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Kamla: Slain soldier was a hero
Opposition leader Kamla Persad-Bissessar yesterday asked mourners to ensure that the eight-year-old son of Lance Cpl Marcus Gay grows up knowing that his father was a hero.
Persad-Bissessar was among scores of people, including several arms of the protective services, who packed the St Christopher's Anglican Church in Siparia to bade farewell to Gay who was murdered in the line of work last week Tuesday in Moruga.
Describing him as a hero, Persad-Bissessar said Gay made the ultimate sacrifice in service of his country and deserved a hero send off. "
Persad-Bissessar, a close friend of Gay's mother-in-law, Kim Quashie, said "When I heard about the passing of Lance Cpl Marcus Gay, killed in the line of duty, doing his job in service of his country, I felt great sadness and fear."
Asking that Gay's legacy be honoured, she said, "We have to do our path to ensure that his son grows up knowing he is loved and most importantly knowing that his father was and is a hero, a man we can all be proud of, a man his son can emulate, a man who gave the ultimate sacrifice for his country."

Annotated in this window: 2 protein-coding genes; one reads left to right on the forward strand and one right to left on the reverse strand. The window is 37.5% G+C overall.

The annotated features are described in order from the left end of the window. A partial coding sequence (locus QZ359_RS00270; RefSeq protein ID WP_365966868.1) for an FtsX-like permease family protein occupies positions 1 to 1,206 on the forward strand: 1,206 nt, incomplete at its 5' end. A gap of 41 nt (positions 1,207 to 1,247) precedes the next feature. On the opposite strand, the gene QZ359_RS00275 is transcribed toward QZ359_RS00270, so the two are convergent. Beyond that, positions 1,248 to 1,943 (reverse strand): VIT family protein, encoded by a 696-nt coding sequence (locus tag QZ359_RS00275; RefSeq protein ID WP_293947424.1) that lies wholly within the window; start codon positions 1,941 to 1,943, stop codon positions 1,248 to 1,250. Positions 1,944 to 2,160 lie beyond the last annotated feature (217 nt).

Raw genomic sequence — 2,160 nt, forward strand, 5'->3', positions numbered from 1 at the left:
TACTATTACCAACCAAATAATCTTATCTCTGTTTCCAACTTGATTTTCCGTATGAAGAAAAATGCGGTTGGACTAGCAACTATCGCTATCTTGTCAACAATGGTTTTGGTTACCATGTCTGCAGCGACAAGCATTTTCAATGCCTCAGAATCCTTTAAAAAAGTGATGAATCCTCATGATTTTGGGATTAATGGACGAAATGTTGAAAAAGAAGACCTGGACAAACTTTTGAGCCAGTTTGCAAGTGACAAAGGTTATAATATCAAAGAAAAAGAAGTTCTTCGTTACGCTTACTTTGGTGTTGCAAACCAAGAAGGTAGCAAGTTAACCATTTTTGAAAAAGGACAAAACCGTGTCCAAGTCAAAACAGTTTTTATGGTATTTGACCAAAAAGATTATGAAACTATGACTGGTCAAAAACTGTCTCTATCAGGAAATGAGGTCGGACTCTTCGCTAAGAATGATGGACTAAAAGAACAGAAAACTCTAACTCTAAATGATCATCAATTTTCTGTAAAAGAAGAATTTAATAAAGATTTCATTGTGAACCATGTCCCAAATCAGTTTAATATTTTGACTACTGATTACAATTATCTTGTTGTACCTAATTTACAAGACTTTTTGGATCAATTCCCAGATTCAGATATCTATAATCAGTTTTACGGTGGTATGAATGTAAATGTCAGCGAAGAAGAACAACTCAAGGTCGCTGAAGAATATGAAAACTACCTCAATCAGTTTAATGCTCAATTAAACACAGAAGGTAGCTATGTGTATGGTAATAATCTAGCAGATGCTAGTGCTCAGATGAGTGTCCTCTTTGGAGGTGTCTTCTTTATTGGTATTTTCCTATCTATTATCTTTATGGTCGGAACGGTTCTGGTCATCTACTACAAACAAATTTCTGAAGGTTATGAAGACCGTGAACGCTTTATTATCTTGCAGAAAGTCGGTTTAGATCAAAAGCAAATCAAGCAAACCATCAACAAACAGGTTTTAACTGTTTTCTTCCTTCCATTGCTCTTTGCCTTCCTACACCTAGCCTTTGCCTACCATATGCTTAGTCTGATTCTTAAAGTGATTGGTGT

In the homily, Father Aaron Charles said Gay's death left the entire community, including the church where he also served as the captain of the football team, sad. "Sad because of his personalities, the way he lived and how his life was taken away.
"This is a lesson for all of us, like Jesus, Marcus died in service to his country and it is a call for us as a nation to begin to serve again," he said.
Gay's colleague Sheldon Dougan said Gay enlisted in the Defence Force in 2005. "His basic military training coupled with his character and personal drive to become the best solider ever was the foundation of his development into the exemplar military professional he was."
Cindy-ann Smith said her brother lived a life to the fullest and was devoted to his family.
David Scanterbury of the National Security Officers Foundation, also paid tribute to Gay.
Following the service a street procession, with Gay's casket transported in a gun carriage, was held from the church to the cemetery. Media photographers, however, were put out of the church compound by military officers who also hassled them while they were taking photos of the procession.